Developing countries, Educational assessment, Educational development, Impact studies, International programs, Large scale assessment, Learning progressions, Lower primary years, Lower secondary years, Mathematics achievement, Measurement, Monitoring (Assessment), Partnerships in education, Program evaluation, Reading achievement, Upper primary years
This document draws together work from several initiatives to establish Minimum Proficiency Levels (MPLs) for reading and mathematics, for global use in pursuit of the Sustainable Development Goal in Education, SDG 4.1, with a specific focus on indicator 4.1.1. Three educational levels are referred to in this paper as ‘end of lower primary’, ‘end of primary’ and ‘end of lower secondary’. The MPLs are described and elaborated in four ways: nutshell statements; expanded statements; domains, constructs and descriptors; and sample items. A detailed account of the history and evolution of the Minimum Proficiency Levels is provided in Appendix A
Australian Council for Educational Research. (2022). Minimum Proficiency Levels unpacked. https://research.acer.edu.au/monitoring_learning/63/
Creative Commons License
This work is licensed under a Creative Commons Attribution-NonCommercial-No Derivative Works 4.0 International License.
This document is provided under a Creative Commons Attribution NonCommercial NoDerivatives 4.0 International Licence. The Australian Council for Educational Research must be attributed as the copyright holder of this publication. To request use outside this licence, email: firstname.lastname@example.org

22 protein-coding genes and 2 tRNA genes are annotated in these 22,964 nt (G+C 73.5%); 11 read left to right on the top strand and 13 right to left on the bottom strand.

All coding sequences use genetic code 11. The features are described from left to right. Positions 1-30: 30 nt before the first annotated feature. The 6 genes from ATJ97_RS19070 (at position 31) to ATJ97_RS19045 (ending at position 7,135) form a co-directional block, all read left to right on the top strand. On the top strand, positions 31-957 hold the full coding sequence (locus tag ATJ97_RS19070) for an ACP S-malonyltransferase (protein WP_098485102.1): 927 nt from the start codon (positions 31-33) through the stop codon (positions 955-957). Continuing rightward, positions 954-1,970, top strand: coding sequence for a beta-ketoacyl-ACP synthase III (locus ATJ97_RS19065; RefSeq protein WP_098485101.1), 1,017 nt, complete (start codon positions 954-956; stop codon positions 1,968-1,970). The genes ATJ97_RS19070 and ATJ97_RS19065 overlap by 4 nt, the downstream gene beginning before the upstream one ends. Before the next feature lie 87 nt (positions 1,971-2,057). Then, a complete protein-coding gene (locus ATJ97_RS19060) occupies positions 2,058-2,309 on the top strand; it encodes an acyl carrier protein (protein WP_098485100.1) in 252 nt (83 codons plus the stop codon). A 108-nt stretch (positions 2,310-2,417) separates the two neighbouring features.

Place of Publication
Australian Council for Educational Research
Educational Assessment, Evaluation, and Research Commons, International and Comparative Education Commons
This paper was developed in 2019 as a contribution by the GEM Centre in support of the UIS-led Global Alliance for the Monitoring of Learning (GAML). The original version was revised in August 2021 to incorporate changes suggested by ACER at the sixth meeting of GAML, and approved by UIS later that year. It has been further revised in 2022 in light of its use in the International Standard Setting Exercise (February–March 2022) of the GEM Centre.